Windhaven by George R.R. Martin & Lisa Tuttle 

The planet of Windhaven was not originally a home to humans, but it became one following the crash of a colony starship. It is a world of small islands, harsh weather, and monster-infested seas. Communication among the scattered settlements was virtually impossible until the discovery that, thanks to light gravity and a dense atmosphere, humans were able to fly with the aid of metal wings made of bits of the cannibalized spaceship.

Many generations later, among the scattered islands that make up the water world of Windhaven, no one holds more prestige than the silver-winged flyers, who bring news, gossip, songs, and stories. They are romantic figures crossing treacherous oceans, braving shifting winds and sudden storms that could easily dash them from the sky to instant death. They are also members of an increasingly elite caste, for the wings—always in limited quantity—are growing gradually rarer as their bearers perish.

When possibly your favourite author has written a recommendation for a book you kind of have to read it! I could certainly see why Anne McCaffrey would feel that way about it as there are several ingredients of this book that resemble her excellent Dragonriders of Pern series. 

This was an interesting read with a unique world and a well developed lead character. Maris starts off young, naive and altruistic but over the course of her life becomes a strong, world changing figure.

This book is actually a collection of 3 separate volumes, charting different periods in Maris’ life and the switch in years can be a little jarring – I sometimes felt that I would have liked to read more about what happened in the time the authors skipped. This is especially true of the period leading up to Maris actually becoming a Flyer. 

Readers who come to this book because of A Song Of Ice and Fire should be warned that this tale has far less action and violence than that series – most of the ‘big moments’ of Windhaven are political maneuvering rather than battles. 


Celtic Mythology: A Concise Guide to the Gods, Sagas and Beliefs by Hourly History

I didn’t enjoy this at all unfortunately. The information is presented in what feels a haphazard fashion and is so lacking in detail that it feels more like being given a list of names to look on Wikipedia for. It’s extremely dry with none of the storytelling prowess for which Celts are famed.

It was also extremely disappointing to find that this book covers only Irish Celts – I would strongly suggest that the author change the title to reflect the lack of Welsh, Scottish, Manx… – as a proud Welshman I was actually angered at the use of Concise in the title while there is so much missing. 

Book Review: Brief Pose by Wesley McCraw

What if an advertising campaign was so effective it drove the public insane? 

An interesting story about a not totally unbelievable advertising campaign that causes mass obsession, riots and murders.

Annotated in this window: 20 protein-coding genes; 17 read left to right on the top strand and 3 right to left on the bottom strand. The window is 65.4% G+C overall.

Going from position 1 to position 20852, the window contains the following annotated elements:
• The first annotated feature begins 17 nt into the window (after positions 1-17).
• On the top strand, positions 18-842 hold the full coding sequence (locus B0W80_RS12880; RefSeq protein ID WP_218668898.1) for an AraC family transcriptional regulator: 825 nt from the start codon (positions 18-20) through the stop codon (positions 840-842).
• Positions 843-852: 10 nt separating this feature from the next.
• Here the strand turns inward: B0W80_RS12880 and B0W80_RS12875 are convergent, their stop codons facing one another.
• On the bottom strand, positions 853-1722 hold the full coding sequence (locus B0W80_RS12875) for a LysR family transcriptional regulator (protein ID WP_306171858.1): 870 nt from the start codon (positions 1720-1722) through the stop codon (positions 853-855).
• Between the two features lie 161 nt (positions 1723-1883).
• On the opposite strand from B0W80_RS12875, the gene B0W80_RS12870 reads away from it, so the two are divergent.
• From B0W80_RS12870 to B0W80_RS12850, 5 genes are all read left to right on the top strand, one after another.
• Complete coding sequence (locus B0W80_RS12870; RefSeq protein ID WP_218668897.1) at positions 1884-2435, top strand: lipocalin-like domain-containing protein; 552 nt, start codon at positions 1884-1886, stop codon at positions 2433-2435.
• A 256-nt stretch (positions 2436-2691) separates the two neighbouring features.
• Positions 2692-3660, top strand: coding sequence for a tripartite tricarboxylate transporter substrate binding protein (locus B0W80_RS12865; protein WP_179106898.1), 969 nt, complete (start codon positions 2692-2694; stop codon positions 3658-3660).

The character’s struggle with depression and loneliness is well portrayed and the ensemble of side characters are unique and develop along with the story. What I think was supposed to be a twist towards the end was a little obvious but it wasn’t annoying at all.


Sadness is something you go through. Grief is a concrete slab that pins you down. It doesn’t just disappear. Grief takes a black marker to any idea of hope. It crosses off anything that once made you happy. The ink is permanent. It stains every part of your day

Depression, the comforting water in which I swim, is a convenient excuse not to care about anything


Book Review: Reservoir 13 by Jon McGregor

This is another book that’s really taken me by surprise. Supposedly it’s about the disappearance of a young girl and it’s impact on the small, rural community she’s visiting at the time.

However readers expecting to read the ins and outs of a standard ‘whodunnit’ are in for a pleasant surprise. McGregor starts off telling the tale of the investigation but as time moves on so does the day to day life of the community and its people. People fall in love, have children, have affairs, get arrested, go fishing, tend allotments and farms – all with the shadow of the missing girl hanging over them still.

McGregor captures the details of rural life with incredibly detailed writing – the people and natural environments pass through beautifully described seasons and the book itself takes on the rhythm of nature’s steady heartbeat. However every so often there’s a small reveal of the missing girls last movements or a mention of maintenance work going on at the local reservoir that had me thinking “this is it now”…

More than anything else though I was drawn into the run of the mill comings and goings of a normal, rural community with its little foibles and intrigues. The closest comparison I can make is Dylan Thomas’s Under Milk Wood with more realism.
** I received a free Kindle edition of this book from the publisher via NetGalley in exchange for an honest review **